Welcome back for the 3rd and final part of the Kasterborous Round Table 2007! Just in time to keep it fresh in your minds for the start of the new series. Just as I’d planned all along. Sort of.
Anywaaay… Now that Terra’s life support machine is making satisfying "ping!" noises again and his face is no longer blue, we resume our discussions and ponder what lies in store for Series 4 and beyond.
Wheezing just a little from his recent ordeal, Terra is first off the blocks and is glad that David Tennant is on board for the whole of S4, "He’s really engaging to watch and two years with him would not have been enough," and he’s looking for new relationships on screen, "one that does not involve one of them being in love with the other." No-one bites on the relationships issues, so Terra goes on to discuss the tone of the series, "I’m a bit let down by the fact that it will not continue the Dark path that series three took as I felt it suited the series and the characters well. Still, if their idea of lighter is anything like series one, then we may be ok." Christian seems to agree with this, "I don’t feel, on the evidence of Series 1 darkness vs. Series 2 silliness that this is necessarily a bad thing, especially since the 2009 episodes are likely to be rather upbeat in nature due to the transition. Boooh!"
That final exclamation by Christian wakes Nick up and he launches into a speech worthy of the wheelchair bound mutant scientist himself, "If the rumours are true and Davros does appear next series I hope that it is a bit of a back story into how he became who he is and we get to know more of his pre-mutant character before the nuclear war with the Thals mutated him. I’m hoping we see him as a scientist who realises that the Kaleds are endangered and his experiments are at least at first with good intentions before he realises the power the Daleks could give him."
Anthony is fired up by talk of Davros and the Daleks, "Hopefully they’ll put a spin on the Dalek mythology this year by either bringing Davros back with some dastardly scheme, or introducing some new element that we’ve never seen before." Nick wants to see more old foes, though, "such as Ice Warriors (they could be made so good now with the quality writing and CGI effects. I’d go right into their history and culture – Russell, if you’re reading this drop me a line…), the Sontarans, Sea Devils, etc." Hmmmm… something tells me that Nick will get his Sontaran wish fulfilled this year! He doesn’t think we’ll get to see the Zygons anytime soon, though, because "they are virtually the same as the Slitheen but without the flatulence."
Anthony moves on to look at what we know is coming up, "Agatha Christie should be fun, especially as it’s written by Gareth Roberts," but he sounds a note of caution, "one feels that we’re fast running out of historic ‘celebrities’ to meet! Who next? The Beatles in 60’s Liverpool? Churchill?" What could be worse than meeting Churchill, we wonder? "The Krankies?!" he cries, and in a freakishly accurate impression of the diminutive Scottish ‘funny’ lady, he yells "Fandabidozi!"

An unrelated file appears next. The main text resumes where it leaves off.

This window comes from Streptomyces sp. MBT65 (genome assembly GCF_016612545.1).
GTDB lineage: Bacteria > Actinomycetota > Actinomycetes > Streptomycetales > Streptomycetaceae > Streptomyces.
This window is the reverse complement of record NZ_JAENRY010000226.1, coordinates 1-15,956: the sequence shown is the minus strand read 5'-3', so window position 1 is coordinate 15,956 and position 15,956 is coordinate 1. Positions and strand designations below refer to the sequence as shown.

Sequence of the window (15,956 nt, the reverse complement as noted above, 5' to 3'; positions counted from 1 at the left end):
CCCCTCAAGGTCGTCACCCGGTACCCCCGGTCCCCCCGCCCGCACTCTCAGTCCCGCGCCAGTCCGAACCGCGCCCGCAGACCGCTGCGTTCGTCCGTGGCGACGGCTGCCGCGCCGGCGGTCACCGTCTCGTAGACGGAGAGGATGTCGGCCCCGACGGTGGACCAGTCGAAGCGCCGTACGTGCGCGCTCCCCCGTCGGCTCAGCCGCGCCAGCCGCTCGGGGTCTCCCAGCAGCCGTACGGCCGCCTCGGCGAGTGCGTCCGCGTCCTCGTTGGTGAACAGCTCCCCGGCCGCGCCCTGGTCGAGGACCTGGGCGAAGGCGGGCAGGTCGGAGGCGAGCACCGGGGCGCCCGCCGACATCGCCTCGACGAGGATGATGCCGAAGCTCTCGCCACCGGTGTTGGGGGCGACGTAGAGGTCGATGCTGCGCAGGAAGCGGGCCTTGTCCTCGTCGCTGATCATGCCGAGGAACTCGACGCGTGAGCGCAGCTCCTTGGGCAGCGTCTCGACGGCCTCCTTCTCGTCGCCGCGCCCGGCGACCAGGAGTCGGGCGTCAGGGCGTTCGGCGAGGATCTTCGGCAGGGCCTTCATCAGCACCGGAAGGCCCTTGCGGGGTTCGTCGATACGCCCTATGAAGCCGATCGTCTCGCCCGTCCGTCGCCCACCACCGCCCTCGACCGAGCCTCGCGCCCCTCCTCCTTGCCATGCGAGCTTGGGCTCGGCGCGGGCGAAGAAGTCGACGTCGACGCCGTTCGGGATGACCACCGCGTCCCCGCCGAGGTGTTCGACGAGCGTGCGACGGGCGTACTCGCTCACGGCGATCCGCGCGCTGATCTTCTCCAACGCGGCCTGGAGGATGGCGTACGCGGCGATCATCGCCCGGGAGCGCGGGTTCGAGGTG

The cat that had been sat quietly in the corner on a cardboard box, previously unnoticed by anyone, is startled at this outburst and leaps about four feet into the air and falls rather ungracefully into another box full of those little foamy packing "peanuts". Amid much screeching and flying "peanuts" the cat emerges at high speed and bolts for the door, its paws scrabbling furiously at the floor as it goes.
Anthony soldiers bravely on, "The Ood return should feel both epic and alien if it’s going to work half as much as The Satan Pit did. Lucky thing they’ve got Graeme Harper on board then, I guess… Oh, and if I don’t see at least one Sensorite on the Ood Sphere, then I really will be disappointed! Let’s start the ‘Bring back the Sensorites!’ campaign now!"
Matthew brings the conversation back round to David Tennant, "With the death of his mother, Tennant will use SERIES 4 as a cathartic exercise to throw himself back into the role (that he has virtually made his own in the way that William Hartnell did in the sixties) with vigour and passion. His mum must have been so proud." Hear! Hear! He goes on to explain how he feels S4 should progress this year, "SERIES 4 must be balanced and thoughtful, less driven by ‘gimmick’ (read: arc words, such as Bad Wolf, Torchwood or Saxon) and commanded by tough, event-dominated stories that affect the entire DOCTOR WHO time/space universe. Less Earth/21st century, more alien worlds/times." Your host pipes up for a change here and agrees with Matthew vehemently on this last point saying that we really need more alien landscapes to get away from the soap opera/kitchen sink drama feel that was engendered by the Tyler family and the Powell estate.
Anthony finishes off the speculation on S4, hoping that, "we get more episodes directed by Euros Lyn, who’s shown over the past three years that he can tackle just about every type of story. It’s time somebody gave him the big end of series shoot-out that he no doubt wants to helm! Oh, and James Hawes too – but one gets the feeling that he’s already moved onto pastures new!"